Not really. WPA does a great job of telling the story of how a game unfolded (which is why Dave Studeman calls it the Story Stat), but it doesn’t do a great job of distributing credit for which runs matter and which ones don’t. If you win a game 2-1, why is the second run more important than the first one? You wouldn’t have won without either one, but if you hit a home run in the bottom of the 9th to win a game that was tied at 1-1, the second run will get far more WPA than the first run. From a point of view of a fan watching the game, that will match how you feel, but it won’t match the reality of what went into winning the game.

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  6. dan says:

    I’d personally use WPA, I don’t agree with David here. I like that it tells how the game unfolded. Some people (writers) tell us that A-Rod doesn’t deserve to be the MVP because he only hits well in blow-outs. Well, that’s what WPA tells us.

    “If you win a game 2-1, why is the second run more important than the first one?”

    That might be a valid point, although I’m not sure if it’s correct. I think the run later in the game matters more, but it’s too late for me to defend my point on that. My complaint is that WPA/LI treats a home run in a 15-0 game the same as it would in a 1-1 game in the 9th. WPA distinguishes between the two. While WPA/LI is a better measure of true talent, that’s not necessarily what the MVP is about. If the MVP were about true talent levels, then we’d decide it by running a Marcel on every player the last day of the season and see who comes out on top.

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  7. Dave Cameron says:

    I like how WPA tells how the game unfolded too, but we can’t ignore the fact that it does misappropriate credit for how the game was won after the fact. The entire role of WPA is to serve as a real time win estimate, much like the poker odds numbers you see on TV. However, no poker player ever decides that the king that hit on the river to give him a flush is the most valuable card in the hand, because he wouldn’t have been in the position to have the king mean anything without the earlier cards.

    The same thing here. If a run scores in the first inning that enables you to break a 1-1 tie in the 9th, the first inning run is just as valuable as the ninth inning run. WPA misses that, and that’s a big deal.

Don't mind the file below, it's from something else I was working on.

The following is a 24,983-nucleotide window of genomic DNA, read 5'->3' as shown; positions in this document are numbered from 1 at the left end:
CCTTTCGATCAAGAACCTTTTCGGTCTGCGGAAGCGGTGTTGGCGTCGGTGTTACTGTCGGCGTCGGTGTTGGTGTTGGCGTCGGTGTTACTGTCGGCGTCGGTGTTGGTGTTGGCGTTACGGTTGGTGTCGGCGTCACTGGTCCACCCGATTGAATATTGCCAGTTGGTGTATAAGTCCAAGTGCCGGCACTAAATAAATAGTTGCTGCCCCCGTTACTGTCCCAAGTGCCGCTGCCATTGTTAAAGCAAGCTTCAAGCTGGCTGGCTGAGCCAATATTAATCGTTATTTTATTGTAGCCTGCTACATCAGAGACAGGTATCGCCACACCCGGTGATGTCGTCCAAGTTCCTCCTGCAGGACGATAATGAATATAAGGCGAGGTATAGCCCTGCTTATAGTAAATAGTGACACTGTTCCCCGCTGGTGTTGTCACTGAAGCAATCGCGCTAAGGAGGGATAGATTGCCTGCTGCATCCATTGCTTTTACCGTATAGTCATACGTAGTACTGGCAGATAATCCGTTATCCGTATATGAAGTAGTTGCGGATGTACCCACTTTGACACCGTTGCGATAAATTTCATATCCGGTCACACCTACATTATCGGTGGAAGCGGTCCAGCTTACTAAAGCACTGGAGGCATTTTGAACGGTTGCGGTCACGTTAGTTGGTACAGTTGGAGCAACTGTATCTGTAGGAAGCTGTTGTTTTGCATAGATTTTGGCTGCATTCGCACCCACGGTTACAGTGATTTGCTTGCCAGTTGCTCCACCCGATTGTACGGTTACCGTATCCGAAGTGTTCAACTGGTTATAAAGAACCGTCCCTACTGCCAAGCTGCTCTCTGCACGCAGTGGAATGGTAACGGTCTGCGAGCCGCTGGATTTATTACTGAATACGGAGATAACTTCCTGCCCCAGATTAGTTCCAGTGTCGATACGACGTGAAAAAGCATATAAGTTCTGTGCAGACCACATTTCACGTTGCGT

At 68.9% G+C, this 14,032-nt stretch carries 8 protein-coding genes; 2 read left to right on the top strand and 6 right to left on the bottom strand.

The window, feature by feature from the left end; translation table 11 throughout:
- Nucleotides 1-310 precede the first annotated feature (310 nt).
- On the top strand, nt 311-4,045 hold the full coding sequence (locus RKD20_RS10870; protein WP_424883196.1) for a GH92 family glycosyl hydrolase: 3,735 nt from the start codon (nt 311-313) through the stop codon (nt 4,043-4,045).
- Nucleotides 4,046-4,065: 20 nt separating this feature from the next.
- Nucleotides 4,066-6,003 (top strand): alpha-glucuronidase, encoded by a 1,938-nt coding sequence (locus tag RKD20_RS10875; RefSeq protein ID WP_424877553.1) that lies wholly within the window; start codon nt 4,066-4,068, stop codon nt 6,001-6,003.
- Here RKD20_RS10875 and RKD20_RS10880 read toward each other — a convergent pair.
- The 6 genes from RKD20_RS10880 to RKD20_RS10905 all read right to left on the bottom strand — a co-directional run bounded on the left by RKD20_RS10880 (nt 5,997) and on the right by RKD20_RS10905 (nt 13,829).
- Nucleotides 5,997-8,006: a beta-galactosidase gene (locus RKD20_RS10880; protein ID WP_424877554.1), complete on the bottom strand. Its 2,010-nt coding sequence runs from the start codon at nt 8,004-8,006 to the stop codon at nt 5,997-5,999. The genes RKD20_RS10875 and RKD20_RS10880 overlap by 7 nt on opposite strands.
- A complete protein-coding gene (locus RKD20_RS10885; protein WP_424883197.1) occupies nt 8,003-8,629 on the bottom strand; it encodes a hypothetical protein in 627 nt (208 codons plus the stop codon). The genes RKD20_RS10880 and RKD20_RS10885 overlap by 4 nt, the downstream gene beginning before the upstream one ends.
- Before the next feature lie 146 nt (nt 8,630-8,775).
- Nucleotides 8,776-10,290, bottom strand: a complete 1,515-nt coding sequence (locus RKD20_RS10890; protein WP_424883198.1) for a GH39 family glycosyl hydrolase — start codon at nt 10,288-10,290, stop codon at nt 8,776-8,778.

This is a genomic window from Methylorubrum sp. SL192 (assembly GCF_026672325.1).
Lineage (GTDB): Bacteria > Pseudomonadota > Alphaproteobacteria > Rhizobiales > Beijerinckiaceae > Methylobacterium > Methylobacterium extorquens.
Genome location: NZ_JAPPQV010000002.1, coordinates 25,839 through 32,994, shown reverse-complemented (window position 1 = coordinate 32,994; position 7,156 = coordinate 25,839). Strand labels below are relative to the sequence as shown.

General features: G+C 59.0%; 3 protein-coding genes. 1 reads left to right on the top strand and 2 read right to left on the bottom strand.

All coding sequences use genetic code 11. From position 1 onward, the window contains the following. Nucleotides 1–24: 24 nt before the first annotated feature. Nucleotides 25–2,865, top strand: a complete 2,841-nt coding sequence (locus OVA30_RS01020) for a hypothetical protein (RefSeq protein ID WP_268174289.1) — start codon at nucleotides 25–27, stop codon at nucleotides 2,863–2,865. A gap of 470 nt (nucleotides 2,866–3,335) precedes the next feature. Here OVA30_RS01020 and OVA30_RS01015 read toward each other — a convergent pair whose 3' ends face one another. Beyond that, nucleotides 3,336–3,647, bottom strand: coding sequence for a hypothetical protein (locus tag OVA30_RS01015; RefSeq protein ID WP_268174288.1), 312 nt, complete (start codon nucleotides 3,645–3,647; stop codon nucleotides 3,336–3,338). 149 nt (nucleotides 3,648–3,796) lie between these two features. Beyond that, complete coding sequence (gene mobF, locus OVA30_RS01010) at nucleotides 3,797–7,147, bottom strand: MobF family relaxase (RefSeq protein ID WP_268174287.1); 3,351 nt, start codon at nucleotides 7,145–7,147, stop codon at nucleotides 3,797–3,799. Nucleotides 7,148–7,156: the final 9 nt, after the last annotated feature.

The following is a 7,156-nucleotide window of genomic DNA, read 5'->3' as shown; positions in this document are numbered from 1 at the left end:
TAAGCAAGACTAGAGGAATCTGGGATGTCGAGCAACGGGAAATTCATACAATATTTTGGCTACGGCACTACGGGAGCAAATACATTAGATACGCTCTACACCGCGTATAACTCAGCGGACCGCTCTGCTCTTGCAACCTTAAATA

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  8. Paul Calluzzo says:

    Thanks Dave Makes sense now.

    The rangers have a record of 52-50. That is 2 games above average.
    Hitting WPA: +3.69
    SP WPA: -5.27
    RP WPA: +2.58

    Aggregate WPA: + 1.0 = 2 games above .500 (not average). However because after 102 games 51-51 would be average, 52 wins is really only 1 win above average.

    I suppose the low WPA #’s compared to all the other wins metrics can be explained because it is an above average not above replacement metric.

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  9. Nate says:

    As much fun as it is to use WPA, anyone else think it’s a little ridiculous to consider a guy who’s going to end the year with only 70 RBI from the #3 spot in the order? Just doesn’t seem right…

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  10. Matt says:

    I think it’s even more ridiculous that the four candidates proposed here (including Hamilton) are from a second place team, two third place teams, and a last place team. These stats are fine for how good a player really is but MVP’s come from teams that make the playoffs.

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  11. Sky says:

    Guillermo — Dave is taking position into account via the position adjustment.

    Nate — Mauer’s had Carlos Gomez (.283) hitting first all year and Brendan Harris (.316 OBP), Matt Tolbert (.307 OBP) and Alexi Casilla (.360 OBP) splitting time in the secod spot. Even Josh Hamilton couldn’t drive in 100 in that situation.

    Matt — Dave, as he should, is ignoring baseball writers’ lame interpretation of MVP. There’s no need to follow their lead.

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  12. Blackadder says:

    A minor point: WPA/LI actually does care what the score and inning are. For instance, Down by 2, bottom of the ninth, nobody out, WPA/LI will see a walk as worth almost as much as a home run (the only difference being the chance that the guy on first is subsequently removed running the bases). However, same situation, but down by 1, and a home run will be MUCH more valuable than walk. WPA/LI weights every PA equally, but it is definitely sensitive to the inning and score.

    For people who really care about “real wins”, I don’t think WPA is ideal either. Dave’s argument is a good one, and their is also the issue that, for instance, in a high scoring, back and forth game you can accumulate a ton of WPA and still have your team lose. I don’t know what stat would track “real wins”, but WPA doesn’t

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  13. Ted says:

    FYI…Justin Morneau is the MVP of the MN Twins and perhaps a contender in the AL MVP race.